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efficient barrier to that practical atheism and moral turpitude which, under the mask of unitarianism, are insinuating themselves among men. If then a knowledge of the natural sciences be as useful to the support of virtue as Ray, Newton, Boyle, Derham, and others, have proved it favourable to Christianity, its diffusion at the present crisis must be considered as a great national good. When fanaticism has gained such an ascendancy in the minds of the vulgar, and infidelity and vice in those of the vain and ambitious, we do hope that the propagation of natural philosophy *, and the increase of philosophical societies, may contribute to prevent these kingdoms from experiencing those horrors and excesses which usually attend immorality and irreligion. Under this conviction it is evident that we must be friendly to the extension and views of the Horticultural Society; but, as some persons may prefer political to moral arguments, we shall extract Mr. Knight's “ Introductory Remarks relative to the Objects which the Horticultural Society have in view.”

Were it possible to ascertain the primeval state of those vegetables which now occupy the attention of the gardener and agriculturist, and immediately, or more remotely, conduce to the support and happiness of mankind; and could we trace out the various changes which art or accident has, in successive generations, produced in each, few inquiries would be more extensively interesting. But we possess no sources from which sufficient information to direct us in our inquiries can be derived; and are still ignorant of the native country, and existence in a wild state, of some of the most important of our plants. We, however, know that improved flowers and fruits are the necessary produce of improved culture; and that the offspring, in a greater or less degree, inherits the character of its parent. The austere crab of our woods has thus been converted into the golden pippin; and the numerous varieties of the plumb can boast no other parent than our native sloe. Yet few experiments have been made, the object of which has been new productions of this sort; and almost every meliorated variety of fruit appears to have been the offspring of accident, or of culture applied to other purposes. therefore infer, with little danger of error, that an ample and unexplored field for future discovery and improvement lies before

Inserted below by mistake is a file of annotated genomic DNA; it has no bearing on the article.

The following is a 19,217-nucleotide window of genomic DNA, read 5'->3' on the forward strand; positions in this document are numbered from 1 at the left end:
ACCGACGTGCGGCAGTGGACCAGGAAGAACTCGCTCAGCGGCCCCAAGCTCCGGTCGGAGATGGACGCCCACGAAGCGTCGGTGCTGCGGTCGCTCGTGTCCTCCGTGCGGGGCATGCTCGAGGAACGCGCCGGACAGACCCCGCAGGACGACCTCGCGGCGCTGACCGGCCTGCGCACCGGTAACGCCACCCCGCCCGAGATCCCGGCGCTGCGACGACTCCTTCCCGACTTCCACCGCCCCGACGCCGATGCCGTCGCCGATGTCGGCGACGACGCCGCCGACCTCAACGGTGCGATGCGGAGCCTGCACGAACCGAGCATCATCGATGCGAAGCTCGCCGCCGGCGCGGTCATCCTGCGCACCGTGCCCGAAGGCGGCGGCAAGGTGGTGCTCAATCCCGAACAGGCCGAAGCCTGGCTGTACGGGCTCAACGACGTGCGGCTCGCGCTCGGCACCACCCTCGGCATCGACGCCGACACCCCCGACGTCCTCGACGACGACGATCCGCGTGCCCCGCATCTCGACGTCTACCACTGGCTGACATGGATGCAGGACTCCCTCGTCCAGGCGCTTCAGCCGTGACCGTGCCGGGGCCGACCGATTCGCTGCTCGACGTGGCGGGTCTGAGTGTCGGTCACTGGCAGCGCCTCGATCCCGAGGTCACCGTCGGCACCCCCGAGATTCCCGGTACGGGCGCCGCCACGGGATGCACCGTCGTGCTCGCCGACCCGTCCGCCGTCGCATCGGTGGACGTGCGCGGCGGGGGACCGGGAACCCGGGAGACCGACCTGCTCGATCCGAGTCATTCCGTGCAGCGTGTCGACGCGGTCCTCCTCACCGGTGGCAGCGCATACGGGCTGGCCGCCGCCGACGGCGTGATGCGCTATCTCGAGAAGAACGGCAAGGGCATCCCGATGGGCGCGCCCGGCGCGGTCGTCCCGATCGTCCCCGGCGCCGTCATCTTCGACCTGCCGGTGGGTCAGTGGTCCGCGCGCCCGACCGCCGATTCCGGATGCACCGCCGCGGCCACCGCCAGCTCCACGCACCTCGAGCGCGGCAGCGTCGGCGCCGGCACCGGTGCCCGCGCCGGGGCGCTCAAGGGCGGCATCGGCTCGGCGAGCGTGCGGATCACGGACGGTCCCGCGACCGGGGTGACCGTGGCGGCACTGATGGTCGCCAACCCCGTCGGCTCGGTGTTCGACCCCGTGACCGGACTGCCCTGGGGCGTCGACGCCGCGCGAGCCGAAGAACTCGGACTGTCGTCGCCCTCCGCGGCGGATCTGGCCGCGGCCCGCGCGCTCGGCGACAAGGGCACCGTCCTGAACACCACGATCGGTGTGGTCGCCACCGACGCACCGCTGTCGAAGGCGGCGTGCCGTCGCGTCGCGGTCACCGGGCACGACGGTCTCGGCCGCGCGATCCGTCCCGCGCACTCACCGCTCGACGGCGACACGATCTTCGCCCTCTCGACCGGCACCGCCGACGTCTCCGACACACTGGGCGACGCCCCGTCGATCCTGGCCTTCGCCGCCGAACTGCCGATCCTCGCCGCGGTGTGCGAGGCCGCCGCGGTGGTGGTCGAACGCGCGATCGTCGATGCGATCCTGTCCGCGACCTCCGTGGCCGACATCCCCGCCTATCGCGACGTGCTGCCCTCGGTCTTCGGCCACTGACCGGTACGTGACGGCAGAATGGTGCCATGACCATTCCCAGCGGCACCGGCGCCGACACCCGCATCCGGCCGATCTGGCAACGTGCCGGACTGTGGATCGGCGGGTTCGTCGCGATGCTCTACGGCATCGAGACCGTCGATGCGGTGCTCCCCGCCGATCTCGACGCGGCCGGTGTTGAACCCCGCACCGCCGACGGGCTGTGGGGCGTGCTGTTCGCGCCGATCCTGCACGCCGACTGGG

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* It

here be remarked, that it was not the naturalists but the metaphysicians who made such ravages on society in France. The same class of men are no little unsound in this country, and there'fore, the study of nature, while it gratifies their passion for speculation, may also, perhaps, check their vanity and ambition by its variety and immensity.--Rev.


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us, in which nature does not appear to have formed any limits to the success of our labours, if properly applied.

“ The physiology of vegetation has deservedly engaged the attention of the Royal and Linnean Societies; 'and much information has been derived from the exertions of those learned bodies, Societies for the improvement of domestic animals, and of agriculture in all its branches, have also been established, with success, in almost every district of the British empire. Horticulture alone appears to have been neglected, and left to the common gardener, who generally pursues the dull routine of his predecessor; and, if he deviates from it, rarely possesses a sufficient share of science and information to enable him to dieviate with success.